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HO-4 insurance, or renters insurance, protects tenants and their belongings in the event of unexpected disasters or incidents, providing peace of mind for those who live in rented spaces such as a house, apartment or condo unit. In essence, HO-4 is designed to cover the renter’s personal property, liability coverage and loss of use coverage.

As a renter, understanding what HO-4 insurance involves, what it doesn’t cover, how much HO-4 insurance is and where you can find a policy is essential to begin protecting your finances.

Key Takeaways

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HO-4 insurance, or renters insurance, is essential for anyone leasing a home, as it pays to replace your belongings in a covered event and covers your liabilities.

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Rates for HO-4 insurance may vary based on factors like coverage limits and deductibles, making it essential to shop around.

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HO-4 insurance is widely available through various insurers, offering renters multiple options for purchasing coverage.

What Does HO-4 Insurance Mean?

HO-4 insurance or renters insurance is a financial safeguard for individuals who lease their homes or apartments. It provides coverage for personal belongings and offers liability protection in case of unforeseen events. Take a look at each coverage included in HO-4 insurance:


Personal Property Coverage

This helps reimburse you for the loss or damage to your belongings due to covered perils such as fire, theft, vandalism, or natural disasters. Whether it's your electronics, furniture or clothing, this coverage ensures that you can recover their value when they’re damaged or stolen due to a covered peril.

Liability Coverage

This protects you if you're found legally responsible for causing injury to someone or damaging their property while on your rented premises. It covers legal expenses, settlements, and judgments, offering financial security and legal assistance.

Medical Payments Coverage

It pays for the medical expenses of individuals injured on your property, regardless of who is at fault. It helps cover minor injuries, medical bills or ambulance fees, reducing the likelihood of costly lawsuits.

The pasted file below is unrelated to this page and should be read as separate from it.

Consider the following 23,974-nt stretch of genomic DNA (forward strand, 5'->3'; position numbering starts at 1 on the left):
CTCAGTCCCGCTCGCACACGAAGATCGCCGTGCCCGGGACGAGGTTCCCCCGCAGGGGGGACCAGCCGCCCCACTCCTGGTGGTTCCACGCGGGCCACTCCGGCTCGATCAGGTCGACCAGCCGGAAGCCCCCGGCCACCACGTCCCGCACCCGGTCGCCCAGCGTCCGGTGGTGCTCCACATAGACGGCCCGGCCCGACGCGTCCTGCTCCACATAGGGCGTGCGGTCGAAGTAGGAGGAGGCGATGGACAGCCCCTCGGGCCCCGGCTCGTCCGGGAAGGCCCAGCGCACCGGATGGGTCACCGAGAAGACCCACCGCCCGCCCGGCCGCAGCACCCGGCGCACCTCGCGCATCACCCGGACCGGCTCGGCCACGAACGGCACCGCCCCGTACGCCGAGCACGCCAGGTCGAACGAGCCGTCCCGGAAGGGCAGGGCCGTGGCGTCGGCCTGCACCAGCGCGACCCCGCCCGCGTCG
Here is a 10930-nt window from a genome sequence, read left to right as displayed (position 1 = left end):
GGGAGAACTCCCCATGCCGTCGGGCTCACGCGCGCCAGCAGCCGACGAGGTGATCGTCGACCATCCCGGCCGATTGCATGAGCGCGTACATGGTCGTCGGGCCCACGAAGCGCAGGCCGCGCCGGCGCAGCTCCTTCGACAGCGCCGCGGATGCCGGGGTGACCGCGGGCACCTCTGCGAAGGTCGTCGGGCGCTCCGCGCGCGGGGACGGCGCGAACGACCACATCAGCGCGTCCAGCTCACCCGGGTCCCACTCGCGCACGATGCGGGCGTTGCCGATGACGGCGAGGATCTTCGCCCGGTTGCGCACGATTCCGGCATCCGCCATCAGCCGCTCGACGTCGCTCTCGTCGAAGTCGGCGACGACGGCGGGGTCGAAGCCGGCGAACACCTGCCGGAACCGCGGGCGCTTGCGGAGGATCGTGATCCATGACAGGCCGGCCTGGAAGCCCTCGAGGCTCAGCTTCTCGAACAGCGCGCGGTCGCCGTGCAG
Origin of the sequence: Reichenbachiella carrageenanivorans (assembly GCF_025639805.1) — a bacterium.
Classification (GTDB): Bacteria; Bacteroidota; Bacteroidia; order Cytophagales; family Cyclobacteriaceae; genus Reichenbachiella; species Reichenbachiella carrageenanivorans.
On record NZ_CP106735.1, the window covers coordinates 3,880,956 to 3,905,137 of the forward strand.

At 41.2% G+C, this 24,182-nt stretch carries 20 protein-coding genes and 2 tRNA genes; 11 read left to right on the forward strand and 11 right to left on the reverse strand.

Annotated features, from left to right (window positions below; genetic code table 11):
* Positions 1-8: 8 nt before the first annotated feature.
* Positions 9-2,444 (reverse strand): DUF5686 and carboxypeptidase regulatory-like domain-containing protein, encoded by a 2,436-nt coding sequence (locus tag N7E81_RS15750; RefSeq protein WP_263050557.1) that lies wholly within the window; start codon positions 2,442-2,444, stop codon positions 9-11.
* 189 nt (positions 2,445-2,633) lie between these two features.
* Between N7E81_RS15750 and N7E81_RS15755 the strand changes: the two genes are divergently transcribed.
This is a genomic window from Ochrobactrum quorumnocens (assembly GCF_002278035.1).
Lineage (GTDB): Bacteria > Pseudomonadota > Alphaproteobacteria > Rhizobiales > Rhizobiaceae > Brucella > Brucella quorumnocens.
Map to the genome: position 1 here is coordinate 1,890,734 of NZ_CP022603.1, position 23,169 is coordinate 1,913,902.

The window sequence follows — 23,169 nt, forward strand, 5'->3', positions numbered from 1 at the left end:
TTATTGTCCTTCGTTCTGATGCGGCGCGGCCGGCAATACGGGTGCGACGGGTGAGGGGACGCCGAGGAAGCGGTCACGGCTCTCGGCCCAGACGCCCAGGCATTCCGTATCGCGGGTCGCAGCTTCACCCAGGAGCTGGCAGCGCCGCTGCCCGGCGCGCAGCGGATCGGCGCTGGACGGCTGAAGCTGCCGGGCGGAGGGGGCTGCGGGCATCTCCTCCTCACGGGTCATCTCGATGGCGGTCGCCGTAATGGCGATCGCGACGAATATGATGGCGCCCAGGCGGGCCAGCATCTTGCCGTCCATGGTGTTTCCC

Loss of Use Coverage

It helps if your rental becomes uninhabitable due to a covered peril, such as fire or storm damage and covers additional living expenses. It can pay for temporary accommodation, food and other essential costs, ensuring that you're not left financially strained while your residence is being repaired or rebuilt.

In essence, HO-4 insurance is a comprehensive package to protect renters from various unforeseen circumstances, making it an essential investment. HO-4 insurance doesn’t apply solely to your rented premises; it follows you wherever you go.

For example, suppose your bicycle is damaged while locked up outside a coffee shop. In that case, your HO-4 insurance can come to the rescue, demonstrating its versatility and value beyond the boundaries of your rented space. This extends the safety net of renters insurance to numerous aspects of your life, ensuring that unexpected mishaps don't leave you financially stranded.

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HO-4 insurance covers personal property, liability and loss of use, but it's important to note that these protections only come into play when a covered peril occurs. A covered peril refers to specific events or situations outlined in your insurance policy as eligible for coverage. Typically covered perils for HO-4 insurance include:

  • Fire and smoke damage
  • Theft
  • Vandalism
  • Windstorms and hail
  • Explosions
  • Riots and civil disturbances
  • Damage from aircraft or vehicles
  • Falling objects
  • Weight of ice, snow, or sleet
  • Certain types of water damage

Your policy may also specify additional covered perils or exceptions, so carefully reviewing your insurance documents is essential to understand the full scope of protection your HO-4 policy offers.